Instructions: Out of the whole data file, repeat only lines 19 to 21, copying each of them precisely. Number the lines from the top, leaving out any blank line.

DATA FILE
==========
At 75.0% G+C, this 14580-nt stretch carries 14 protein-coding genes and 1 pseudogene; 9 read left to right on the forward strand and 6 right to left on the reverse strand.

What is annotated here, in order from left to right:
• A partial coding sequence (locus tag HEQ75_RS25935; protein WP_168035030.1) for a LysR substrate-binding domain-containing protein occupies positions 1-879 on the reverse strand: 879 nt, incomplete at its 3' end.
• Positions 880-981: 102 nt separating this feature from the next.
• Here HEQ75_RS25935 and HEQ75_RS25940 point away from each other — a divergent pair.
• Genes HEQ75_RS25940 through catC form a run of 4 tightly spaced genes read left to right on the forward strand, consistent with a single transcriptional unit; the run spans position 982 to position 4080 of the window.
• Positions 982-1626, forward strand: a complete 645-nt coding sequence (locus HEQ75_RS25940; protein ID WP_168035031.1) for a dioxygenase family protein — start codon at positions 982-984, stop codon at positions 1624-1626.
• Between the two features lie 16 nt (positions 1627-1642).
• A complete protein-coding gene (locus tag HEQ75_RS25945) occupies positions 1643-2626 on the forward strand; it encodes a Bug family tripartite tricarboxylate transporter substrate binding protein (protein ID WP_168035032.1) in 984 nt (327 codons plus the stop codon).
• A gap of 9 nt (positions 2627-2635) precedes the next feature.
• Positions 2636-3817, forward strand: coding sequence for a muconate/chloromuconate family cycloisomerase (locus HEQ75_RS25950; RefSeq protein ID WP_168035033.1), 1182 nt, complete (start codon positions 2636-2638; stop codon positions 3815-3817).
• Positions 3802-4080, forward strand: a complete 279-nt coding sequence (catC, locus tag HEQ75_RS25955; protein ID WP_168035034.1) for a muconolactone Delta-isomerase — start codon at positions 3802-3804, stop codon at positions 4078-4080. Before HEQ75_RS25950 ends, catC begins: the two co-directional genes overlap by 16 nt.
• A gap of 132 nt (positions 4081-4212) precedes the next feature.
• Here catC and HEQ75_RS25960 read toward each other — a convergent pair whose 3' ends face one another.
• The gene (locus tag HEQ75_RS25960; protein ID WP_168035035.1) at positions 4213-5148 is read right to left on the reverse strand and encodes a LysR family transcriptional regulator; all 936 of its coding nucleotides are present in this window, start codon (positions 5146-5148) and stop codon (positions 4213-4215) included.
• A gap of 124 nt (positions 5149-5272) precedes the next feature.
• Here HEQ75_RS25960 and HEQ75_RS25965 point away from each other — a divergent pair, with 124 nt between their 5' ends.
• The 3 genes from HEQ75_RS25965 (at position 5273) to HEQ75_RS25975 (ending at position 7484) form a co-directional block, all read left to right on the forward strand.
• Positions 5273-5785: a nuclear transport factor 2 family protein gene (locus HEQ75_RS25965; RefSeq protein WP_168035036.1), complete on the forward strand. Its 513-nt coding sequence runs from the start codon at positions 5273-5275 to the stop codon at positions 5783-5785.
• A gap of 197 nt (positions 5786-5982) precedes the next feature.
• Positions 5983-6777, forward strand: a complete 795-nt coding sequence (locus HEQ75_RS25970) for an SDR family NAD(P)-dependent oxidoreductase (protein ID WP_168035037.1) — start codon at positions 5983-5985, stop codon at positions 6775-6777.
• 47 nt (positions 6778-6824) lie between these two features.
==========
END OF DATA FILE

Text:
• Positions 5273-5785: a nuclear transport factor 2 family protein gene (locus HEQ75_RS25965; RefSeq protein WP_168035036.1), complete on the forward strand. Its 513-nt coding sequence runs from the start codon at positions 5273-5275 to the stop codon at positions 5783-5785.
• A gap of 197 nt (positions 5786-5982) precedes the next feature.
• Positions 5983-6777, forward strand: a complete 795-nt coding sequence (locus HEQ75_RS25970) for an SDR family NAD(P)-dependent oxidoreductase (protein ID WP_168035037.1) — start codon at positions 5983-5985, stop codon at positions 6775-6777.